Why should we choose a single ethical code for all the contexts in which we live? The Greek philosophers and later proponents of the normative ethical theories we discussed earlier would say that if you apply your reason to determine how to behave, it makes rational sense to abide by a single ethical code for all interactions with all persons in all contexts. By doing so, you maximize your ethical behavior no matter who the other party is. Furthermore, you have an internally consistent behavior for all family, friends, customers, clients, and anyone else with whom you interact. Thus, we need not choose different values in different contexts, and when people see us in different situations, they are more likely to trust us because they see we uphold the same values regardless of the context.
Indeed, proponents of all the normative ethical theories would insist that the only rational choice is to have a single ethical standard. A deontologist would argue that you should adhere to particular duties in performing your actions, regardless of the parties with whom you interact. A utilitarian would say that any act you take should result in the greatest good for the greatest number. A virtue ethicist would state that you cannot be virtuous if you lack integrity in your behavior toward all.
Adopting a consistent ethical standard is both selfless and in the manager’s self-interest. That is, would-be customers and clients are more likely to seek out a business that treats all with whom it interacts with honesty and fairness, believing that they themselves will be treated likewise by that firm. Similarly, business leaders who treat everyone in a trustworthy manner need never worry that they might not have impressed a potential customer, because they always engage in honorable commercial practices. A single standard of business behavior that emphasizes respect and good service appeals to all.
Normative ethics is about discovering right and delineating it from wrong; it is a way to develop the rules and norms we use to guide meaningful decision-making. The ethics in our single code are not relative to the time, person, or place. In this world, we all wear different hats as we go about our daily lives as employees, parents, leaders, students. Being a truly ethical person requires that no matter what hat we wear, we exhibit a single ethical code and that it includes, among others, such universal principles of behavior as honesty, integrity, loyalty, fairness, respect for law, and respect for others.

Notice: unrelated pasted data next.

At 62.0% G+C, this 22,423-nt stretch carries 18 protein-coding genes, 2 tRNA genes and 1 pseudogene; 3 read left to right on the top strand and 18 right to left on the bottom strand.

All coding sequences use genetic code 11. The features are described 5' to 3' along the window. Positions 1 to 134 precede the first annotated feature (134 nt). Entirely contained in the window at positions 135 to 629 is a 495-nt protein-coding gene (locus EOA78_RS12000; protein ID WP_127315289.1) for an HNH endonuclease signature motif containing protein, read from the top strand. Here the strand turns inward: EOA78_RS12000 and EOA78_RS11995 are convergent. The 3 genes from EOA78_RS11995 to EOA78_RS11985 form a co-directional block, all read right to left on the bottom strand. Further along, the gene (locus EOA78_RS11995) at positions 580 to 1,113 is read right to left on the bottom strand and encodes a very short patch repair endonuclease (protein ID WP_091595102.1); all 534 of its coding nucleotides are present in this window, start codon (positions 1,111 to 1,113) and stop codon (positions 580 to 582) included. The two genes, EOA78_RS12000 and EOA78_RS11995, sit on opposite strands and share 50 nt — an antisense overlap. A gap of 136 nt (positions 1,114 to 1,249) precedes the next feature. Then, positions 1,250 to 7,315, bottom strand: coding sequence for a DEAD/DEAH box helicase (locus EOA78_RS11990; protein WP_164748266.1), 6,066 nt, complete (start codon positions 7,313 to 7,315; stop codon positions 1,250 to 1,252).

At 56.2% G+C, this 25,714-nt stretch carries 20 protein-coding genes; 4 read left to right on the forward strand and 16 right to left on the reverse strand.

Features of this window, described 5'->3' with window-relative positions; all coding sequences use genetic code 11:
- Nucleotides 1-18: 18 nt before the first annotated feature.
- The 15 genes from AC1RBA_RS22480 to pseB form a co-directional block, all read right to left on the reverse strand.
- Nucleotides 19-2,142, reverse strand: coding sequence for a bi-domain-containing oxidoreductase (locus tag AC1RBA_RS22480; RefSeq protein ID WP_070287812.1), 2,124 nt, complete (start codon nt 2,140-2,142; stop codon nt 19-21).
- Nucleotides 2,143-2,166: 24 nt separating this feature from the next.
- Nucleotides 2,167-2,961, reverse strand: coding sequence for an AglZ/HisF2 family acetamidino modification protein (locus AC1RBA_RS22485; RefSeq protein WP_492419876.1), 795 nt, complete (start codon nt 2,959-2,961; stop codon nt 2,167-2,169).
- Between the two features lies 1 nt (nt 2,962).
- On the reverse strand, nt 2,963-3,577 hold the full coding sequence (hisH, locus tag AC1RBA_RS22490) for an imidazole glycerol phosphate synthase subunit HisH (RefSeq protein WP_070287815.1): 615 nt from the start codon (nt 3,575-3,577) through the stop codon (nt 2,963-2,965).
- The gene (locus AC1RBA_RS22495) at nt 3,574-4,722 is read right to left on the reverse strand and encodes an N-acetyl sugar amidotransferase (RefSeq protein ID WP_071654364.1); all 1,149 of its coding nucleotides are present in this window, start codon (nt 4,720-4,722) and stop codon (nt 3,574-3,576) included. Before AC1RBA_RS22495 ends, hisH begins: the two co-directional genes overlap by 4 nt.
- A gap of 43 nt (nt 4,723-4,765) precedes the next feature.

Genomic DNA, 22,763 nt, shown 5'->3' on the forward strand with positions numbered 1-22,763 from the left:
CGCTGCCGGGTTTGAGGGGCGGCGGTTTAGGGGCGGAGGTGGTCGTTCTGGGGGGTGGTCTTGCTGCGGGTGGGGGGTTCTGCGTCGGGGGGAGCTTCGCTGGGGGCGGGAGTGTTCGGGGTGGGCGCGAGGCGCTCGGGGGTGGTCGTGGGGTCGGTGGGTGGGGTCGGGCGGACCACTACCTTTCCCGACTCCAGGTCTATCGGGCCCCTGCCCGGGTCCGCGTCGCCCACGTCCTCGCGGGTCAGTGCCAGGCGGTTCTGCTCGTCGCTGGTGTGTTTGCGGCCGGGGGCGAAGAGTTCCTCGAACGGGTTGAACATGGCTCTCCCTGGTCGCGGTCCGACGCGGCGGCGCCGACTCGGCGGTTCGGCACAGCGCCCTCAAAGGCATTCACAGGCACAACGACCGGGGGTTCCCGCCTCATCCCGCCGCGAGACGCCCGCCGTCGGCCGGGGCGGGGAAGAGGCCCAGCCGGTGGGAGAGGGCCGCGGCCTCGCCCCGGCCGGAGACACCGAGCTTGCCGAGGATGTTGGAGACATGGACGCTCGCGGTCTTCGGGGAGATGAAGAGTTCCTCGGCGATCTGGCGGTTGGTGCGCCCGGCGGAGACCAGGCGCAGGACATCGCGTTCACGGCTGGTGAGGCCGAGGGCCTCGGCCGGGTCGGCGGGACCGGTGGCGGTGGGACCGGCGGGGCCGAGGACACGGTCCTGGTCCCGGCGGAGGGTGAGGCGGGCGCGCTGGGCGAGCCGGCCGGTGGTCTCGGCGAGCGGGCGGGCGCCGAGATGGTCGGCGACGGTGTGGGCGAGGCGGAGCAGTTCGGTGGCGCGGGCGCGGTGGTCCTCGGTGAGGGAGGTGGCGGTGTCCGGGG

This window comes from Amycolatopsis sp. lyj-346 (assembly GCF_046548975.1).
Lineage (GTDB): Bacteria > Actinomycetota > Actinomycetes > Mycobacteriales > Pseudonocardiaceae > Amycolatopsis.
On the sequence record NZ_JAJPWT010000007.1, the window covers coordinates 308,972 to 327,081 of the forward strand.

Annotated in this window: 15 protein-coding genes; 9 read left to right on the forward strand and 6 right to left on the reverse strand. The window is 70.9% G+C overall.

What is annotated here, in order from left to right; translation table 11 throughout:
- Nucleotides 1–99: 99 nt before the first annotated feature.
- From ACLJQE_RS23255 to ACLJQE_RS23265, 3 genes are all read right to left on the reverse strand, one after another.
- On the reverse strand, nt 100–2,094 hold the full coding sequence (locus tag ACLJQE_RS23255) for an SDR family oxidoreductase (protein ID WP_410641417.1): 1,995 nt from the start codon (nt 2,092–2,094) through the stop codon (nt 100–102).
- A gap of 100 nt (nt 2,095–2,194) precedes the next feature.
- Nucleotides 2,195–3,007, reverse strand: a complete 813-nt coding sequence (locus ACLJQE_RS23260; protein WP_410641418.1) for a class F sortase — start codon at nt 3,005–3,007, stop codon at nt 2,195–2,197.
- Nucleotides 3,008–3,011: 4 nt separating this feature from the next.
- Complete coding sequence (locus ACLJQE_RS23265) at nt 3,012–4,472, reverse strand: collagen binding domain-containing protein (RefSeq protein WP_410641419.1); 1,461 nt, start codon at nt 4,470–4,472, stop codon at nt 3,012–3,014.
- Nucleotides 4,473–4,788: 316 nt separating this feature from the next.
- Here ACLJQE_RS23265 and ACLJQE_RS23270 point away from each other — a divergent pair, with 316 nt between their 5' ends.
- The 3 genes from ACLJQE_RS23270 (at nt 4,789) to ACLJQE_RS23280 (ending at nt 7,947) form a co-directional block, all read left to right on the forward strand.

Yet another reason to adopt a universal ethical standard is the transparent character it nurtures in us. If a company’s leadership insists that it stands for honest business transactions at every turn, it cannot prosecute those who defraud the company and look the other way when its own officers do the same. Stakeholders recognize such hypocrisy and rightly hold it against the business’s leaders.
Business leaders are not limited to only one of the normative ethical theories we have described, however. Virtue theory, utilitarianism, and deontology all have advantages to recommend them. Still, what should not change is a corporate commitment to not make exceptions in its practices when those favor the company at the expense of customers, clients, or other stakeholders.